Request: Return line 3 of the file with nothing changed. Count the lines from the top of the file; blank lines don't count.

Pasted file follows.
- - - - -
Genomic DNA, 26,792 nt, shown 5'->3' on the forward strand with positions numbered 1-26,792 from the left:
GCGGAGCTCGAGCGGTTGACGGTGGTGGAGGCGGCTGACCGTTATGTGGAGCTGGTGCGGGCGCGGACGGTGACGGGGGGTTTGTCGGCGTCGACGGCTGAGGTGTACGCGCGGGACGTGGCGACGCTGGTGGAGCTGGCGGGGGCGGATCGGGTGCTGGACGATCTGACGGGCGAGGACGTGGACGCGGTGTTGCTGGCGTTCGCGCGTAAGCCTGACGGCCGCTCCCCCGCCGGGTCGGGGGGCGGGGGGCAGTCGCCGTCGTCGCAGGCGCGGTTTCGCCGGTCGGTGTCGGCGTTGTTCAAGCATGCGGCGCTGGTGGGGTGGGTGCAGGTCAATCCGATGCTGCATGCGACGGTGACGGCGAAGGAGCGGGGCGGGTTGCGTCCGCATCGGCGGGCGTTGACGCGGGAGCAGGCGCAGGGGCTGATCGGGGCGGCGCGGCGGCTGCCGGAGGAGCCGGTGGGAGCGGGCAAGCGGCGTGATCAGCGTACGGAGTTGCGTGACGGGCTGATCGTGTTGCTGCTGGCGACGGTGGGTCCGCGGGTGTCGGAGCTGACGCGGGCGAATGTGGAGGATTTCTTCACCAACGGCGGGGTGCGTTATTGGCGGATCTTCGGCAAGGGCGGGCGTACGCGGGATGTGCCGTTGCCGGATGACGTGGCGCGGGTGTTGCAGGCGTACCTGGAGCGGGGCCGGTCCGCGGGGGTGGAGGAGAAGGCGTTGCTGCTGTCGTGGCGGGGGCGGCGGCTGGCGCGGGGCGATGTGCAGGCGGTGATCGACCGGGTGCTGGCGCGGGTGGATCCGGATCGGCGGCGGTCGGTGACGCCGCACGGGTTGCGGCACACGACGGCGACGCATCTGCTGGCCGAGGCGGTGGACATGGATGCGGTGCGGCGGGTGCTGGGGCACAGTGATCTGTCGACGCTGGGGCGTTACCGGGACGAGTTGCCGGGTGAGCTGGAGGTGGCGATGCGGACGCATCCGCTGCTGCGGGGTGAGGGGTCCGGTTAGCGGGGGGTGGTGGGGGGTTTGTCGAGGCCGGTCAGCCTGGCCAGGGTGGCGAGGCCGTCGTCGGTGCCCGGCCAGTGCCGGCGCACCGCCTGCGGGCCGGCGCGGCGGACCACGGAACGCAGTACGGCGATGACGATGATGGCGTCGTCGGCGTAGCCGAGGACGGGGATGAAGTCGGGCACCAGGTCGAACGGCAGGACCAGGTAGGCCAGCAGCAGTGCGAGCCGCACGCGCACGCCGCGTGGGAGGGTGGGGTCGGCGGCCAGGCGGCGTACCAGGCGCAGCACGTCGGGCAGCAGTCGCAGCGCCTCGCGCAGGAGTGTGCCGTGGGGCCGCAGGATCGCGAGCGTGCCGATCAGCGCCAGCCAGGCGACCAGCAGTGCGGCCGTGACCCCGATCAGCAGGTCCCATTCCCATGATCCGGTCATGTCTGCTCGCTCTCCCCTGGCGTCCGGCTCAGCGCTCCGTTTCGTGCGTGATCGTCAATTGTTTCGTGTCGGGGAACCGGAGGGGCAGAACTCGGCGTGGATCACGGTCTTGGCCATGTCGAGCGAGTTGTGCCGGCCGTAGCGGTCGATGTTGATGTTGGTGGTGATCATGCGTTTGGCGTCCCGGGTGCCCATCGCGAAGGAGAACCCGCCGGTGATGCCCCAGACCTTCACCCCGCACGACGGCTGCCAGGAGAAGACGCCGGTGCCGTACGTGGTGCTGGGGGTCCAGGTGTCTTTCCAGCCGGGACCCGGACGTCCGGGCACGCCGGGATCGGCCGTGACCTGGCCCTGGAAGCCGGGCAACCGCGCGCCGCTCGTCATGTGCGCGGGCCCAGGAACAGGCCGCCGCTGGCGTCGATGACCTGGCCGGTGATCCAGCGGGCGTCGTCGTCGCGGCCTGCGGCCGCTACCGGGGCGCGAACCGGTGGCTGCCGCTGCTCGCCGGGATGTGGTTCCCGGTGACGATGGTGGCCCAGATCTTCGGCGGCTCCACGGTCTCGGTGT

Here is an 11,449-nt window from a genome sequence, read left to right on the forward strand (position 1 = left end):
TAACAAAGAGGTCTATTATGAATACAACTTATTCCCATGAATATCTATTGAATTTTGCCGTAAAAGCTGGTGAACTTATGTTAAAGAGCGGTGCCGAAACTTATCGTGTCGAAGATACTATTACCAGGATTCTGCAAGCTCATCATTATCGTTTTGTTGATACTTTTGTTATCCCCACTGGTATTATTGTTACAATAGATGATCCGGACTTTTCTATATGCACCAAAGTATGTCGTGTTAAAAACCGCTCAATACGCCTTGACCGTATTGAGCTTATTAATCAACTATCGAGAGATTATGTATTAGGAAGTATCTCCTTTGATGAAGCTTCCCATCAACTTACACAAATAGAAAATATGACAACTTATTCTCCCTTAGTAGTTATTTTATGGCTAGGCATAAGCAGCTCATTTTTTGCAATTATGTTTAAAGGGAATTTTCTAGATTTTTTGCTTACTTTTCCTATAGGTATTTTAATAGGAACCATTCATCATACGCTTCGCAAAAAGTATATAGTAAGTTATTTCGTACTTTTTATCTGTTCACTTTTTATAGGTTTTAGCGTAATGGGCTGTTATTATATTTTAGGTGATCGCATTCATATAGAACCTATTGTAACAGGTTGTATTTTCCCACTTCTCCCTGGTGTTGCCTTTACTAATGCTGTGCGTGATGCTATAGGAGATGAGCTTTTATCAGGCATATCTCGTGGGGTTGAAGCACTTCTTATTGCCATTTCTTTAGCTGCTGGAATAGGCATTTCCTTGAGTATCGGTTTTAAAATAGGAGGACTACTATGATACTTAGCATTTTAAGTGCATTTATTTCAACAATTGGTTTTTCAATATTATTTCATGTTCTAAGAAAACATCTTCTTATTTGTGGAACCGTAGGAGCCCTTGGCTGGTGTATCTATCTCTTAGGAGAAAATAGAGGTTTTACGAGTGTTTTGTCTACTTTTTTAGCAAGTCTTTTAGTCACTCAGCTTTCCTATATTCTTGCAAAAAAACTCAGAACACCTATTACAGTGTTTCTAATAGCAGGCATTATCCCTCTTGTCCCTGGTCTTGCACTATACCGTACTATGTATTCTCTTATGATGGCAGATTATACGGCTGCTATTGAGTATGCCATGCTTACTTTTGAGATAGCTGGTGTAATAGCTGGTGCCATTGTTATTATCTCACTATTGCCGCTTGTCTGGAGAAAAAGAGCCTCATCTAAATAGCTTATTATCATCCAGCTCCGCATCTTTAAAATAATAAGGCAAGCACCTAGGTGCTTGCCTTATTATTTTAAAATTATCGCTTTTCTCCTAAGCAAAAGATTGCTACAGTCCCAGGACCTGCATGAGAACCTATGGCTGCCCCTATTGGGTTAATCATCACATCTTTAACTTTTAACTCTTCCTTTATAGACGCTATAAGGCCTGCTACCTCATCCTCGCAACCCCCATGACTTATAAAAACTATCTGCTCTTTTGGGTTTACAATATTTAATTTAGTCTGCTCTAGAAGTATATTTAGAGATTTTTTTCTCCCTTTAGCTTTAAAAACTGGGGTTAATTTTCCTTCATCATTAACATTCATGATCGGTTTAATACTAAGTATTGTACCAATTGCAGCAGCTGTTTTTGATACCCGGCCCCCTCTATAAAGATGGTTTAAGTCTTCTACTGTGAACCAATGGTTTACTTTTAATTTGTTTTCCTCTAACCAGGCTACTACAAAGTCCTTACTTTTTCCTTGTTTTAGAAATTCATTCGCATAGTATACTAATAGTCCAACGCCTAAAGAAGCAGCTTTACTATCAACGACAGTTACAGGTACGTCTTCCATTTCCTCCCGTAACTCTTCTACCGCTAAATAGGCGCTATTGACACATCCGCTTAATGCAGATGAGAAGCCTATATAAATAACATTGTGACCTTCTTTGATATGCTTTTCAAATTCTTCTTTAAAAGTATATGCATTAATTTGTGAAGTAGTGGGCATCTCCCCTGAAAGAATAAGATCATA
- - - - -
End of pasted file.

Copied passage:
Here is an 11,449-nt window from a genome sequence, read left to right on the forward strand (position 1 = left end):